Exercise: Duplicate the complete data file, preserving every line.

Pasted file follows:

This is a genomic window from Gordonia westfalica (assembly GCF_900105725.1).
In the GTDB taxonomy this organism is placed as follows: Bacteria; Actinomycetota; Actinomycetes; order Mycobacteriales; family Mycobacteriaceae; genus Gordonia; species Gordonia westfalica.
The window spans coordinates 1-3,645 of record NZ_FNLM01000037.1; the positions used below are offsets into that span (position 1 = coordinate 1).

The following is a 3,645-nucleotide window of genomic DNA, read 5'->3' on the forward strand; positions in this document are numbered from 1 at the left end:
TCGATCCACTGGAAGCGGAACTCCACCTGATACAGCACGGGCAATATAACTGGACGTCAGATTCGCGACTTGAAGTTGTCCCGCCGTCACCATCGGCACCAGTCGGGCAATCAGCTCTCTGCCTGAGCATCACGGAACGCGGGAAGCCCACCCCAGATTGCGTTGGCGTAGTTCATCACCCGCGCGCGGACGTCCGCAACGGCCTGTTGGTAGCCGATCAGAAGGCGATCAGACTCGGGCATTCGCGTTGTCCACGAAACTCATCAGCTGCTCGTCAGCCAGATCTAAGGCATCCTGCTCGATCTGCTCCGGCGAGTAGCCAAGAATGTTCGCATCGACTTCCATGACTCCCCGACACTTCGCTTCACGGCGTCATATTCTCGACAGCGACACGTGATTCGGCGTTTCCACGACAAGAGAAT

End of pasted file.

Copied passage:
This is a genomic window from Gordonia westfalica (assembly GCF_900105725.1).
In the GTDB taxonomy this organism is placed as follows: Bacteria; Actinomycetota; Actinomycetes; order Mycobacteriales; family Mycobacteriaceae; genus Gordonia; species Gordonia westfalica.
The window spans coordinates 1-3,645 of record NZ_FNLM01000037.1; the positions used below are offsets into that span (position 1 = coordinate 1).

The following is a 3,645-nucleotide window of genomic DNA, read 5'->3' on the forward strand; positions in this document are numbered from 1 at the left end:
TCGATCCACTGGAAGCGGAACTCCACCTGATACAGCACGGGCAATATAACTGGACGTCAGATTCGCGACTTGAAGTTGTCCCGCCGTCACCATCGGCACCAGTCGGGCAATCAGCTCTCTGCCTGAGCATCACGGAACGCGGGAAGCCCACCCCAGATTGCGTTGGCGTAGTTCATCACCCGCGCGCGGACGTCCGCAACGGCCTGTTGGTAGCCGATCAGAAGGCGATCAGACTCGGGCATTCGCGTTGTCCACGAAACTCATCAGCTGCTCGTCAGCCAGATCTAAGGCATCCTGCTCGATCTGCTCCGGCGAGTAGCCAAGAATGTTCGCATCGACTTCCATGACTCCCCGACACTTCGCTTCACGGCGTCATATTCTCGACAGCGACACGTGATTCGGCGTTTCCACGACAAGAGAAT